Public Health England continues to suggest that the best way to stop the spread of coronavirus (apart from following social isolation guidelines) is to wash your hands regularly and ensure that you don’t touch your face with unclean hands.

But should we be handling post that has been through the postal service and come into contact with lots of different people when we can’t be sure of individual hygiene standards?

The Royal Mail reassures customers that they have adopted revised health and safety measures in line with PHE advise.

O’Riordain says: “From today we have introduced a range of new social distancing measures aimed at offering further protection for our colleagues. Standard ways of working are being revised to ensure that, wherever possible, colleagues stay two metres apart. 

“We are implementing a new rule that means there will only be one person in a Royal Mail delivery vehicle at any one time. Processes have been further reviewed to minimise the passing of work between colleagues. And we are calling for the washing of hands when colleagues enter and leave Royal Mail buildings, as well as at regular times during the day.”

"In order to protect further both our people and customers, we are temporarily not handing over our hand-held devices to customers to capture signatures. [They] will instead log the name of the person accepting the item, and can sign on their behalf. This will apply to all deliveries that require a signature.

"We have good supplies of soap and paper towels. We are also providing disposable latex gloves, available on request. We are keeping colleagues informed through notices, and internal TV updates."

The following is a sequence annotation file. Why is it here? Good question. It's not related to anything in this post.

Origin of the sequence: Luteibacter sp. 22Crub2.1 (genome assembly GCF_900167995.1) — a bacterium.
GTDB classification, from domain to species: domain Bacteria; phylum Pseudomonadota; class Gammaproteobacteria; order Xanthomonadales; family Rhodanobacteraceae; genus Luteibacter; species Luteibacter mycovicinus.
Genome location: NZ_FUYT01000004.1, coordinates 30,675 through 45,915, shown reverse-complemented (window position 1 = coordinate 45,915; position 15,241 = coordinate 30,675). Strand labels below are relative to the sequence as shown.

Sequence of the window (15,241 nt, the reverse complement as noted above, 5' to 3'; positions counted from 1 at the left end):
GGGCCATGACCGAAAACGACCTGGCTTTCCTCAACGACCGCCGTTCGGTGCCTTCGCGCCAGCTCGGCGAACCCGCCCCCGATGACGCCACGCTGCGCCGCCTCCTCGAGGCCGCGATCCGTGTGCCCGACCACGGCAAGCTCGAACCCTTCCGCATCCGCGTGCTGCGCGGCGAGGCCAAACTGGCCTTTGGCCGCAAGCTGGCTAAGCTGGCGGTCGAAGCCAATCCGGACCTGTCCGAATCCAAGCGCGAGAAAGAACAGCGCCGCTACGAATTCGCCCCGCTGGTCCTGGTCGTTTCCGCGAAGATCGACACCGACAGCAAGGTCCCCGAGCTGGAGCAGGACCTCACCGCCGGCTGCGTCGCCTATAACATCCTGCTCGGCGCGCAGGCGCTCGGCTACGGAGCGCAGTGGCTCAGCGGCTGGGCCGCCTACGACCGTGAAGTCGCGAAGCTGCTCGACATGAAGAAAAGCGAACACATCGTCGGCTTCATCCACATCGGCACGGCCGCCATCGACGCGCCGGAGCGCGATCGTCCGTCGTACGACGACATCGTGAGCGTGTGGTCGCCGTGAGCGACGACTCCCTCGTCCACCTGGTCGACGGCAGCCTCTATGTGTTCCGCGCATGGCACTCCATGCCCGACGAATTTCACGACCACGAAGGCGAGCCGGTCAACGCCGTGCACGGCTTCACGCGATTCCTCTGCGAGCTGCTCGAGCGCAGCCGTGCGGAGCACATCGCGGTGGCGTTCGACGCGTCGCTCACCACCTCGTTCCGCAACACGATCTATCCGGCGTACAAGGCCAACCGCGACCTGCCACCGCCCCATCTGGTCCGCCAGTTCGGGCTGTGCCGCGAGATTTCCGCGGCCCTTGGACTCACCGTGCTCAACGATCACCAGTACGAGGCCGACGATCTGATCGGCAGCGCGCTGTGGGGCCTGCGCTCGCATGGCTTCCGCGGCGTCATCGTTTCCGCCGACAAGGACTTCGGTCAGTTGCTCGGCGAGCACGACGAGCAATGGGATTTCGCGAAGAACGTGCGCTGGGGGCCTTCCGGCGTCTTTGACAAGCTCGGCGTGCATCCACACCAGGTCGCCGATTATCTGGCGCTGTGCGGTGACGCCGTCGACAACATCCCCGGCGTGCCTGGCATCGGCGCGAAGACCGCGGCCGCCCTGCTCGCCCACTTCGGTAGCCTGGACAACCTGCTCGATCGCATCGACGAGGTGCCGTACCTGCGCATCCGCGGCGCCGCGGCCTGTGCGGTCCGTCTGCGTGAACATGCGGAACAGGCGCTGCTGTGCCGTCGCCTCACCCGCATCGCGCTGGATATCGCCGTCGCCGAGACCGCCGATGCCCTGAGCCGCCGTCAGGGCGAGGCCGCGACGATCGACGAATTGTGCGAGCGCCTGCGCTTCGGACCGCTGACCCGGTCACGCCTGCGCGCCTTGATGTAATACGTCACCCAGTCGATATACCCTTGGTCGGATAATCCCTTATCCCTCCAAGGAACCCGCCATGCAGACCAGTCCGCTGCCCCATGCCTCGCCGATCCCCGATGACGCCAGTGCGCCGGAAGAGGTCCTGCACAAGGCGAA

(Photo by Polly Thomas/Getty Images) © Getty (Photo by Polly Thomas/Getty Images)

What about deliveries for people self-isolating?

O’Riordain says: "For all customers (including those who are self-isolating) where we need to deliver any parcel that won’t fit through their letterbox, we will place their item at their door. Having knocked on the door, we will then step aside to a safe distance while they retrieve their item. This will ensure the item is delivered securely rather than being left outside.”

“If they are unable to come to the door at all we will issue a ‘Something for You’ card, advising of other ways they can arrange to get their item. For example, by getting a friend or family member to collect the parcel from our local Customer Service Point on their behalf. In this situation, and to keep their mail as secure as possible, they will need to bring along the card we left and a form of ID in the name of the person the item is addressed to.

Stay at home to stop coronavirus spreading - here is what you can and can't do. If you think you have the virus, don't go to the GP or hospital, stay indoors and get advice online. Only call NHS 111 if you cannot cope with your symptoms at home; your condition gets worse; or your symptoms do not get better after seven days. In parts of Wales where 111 isn't available, call NHS Direct on 0845 46 47. In Scotland, anyone with symptoms is advised to self-isolate for seven days. In Northern Ireland, call your GP.

Related: In pictures: Coronavirus (COVID-19) outbreak around the world [Microsoft GES]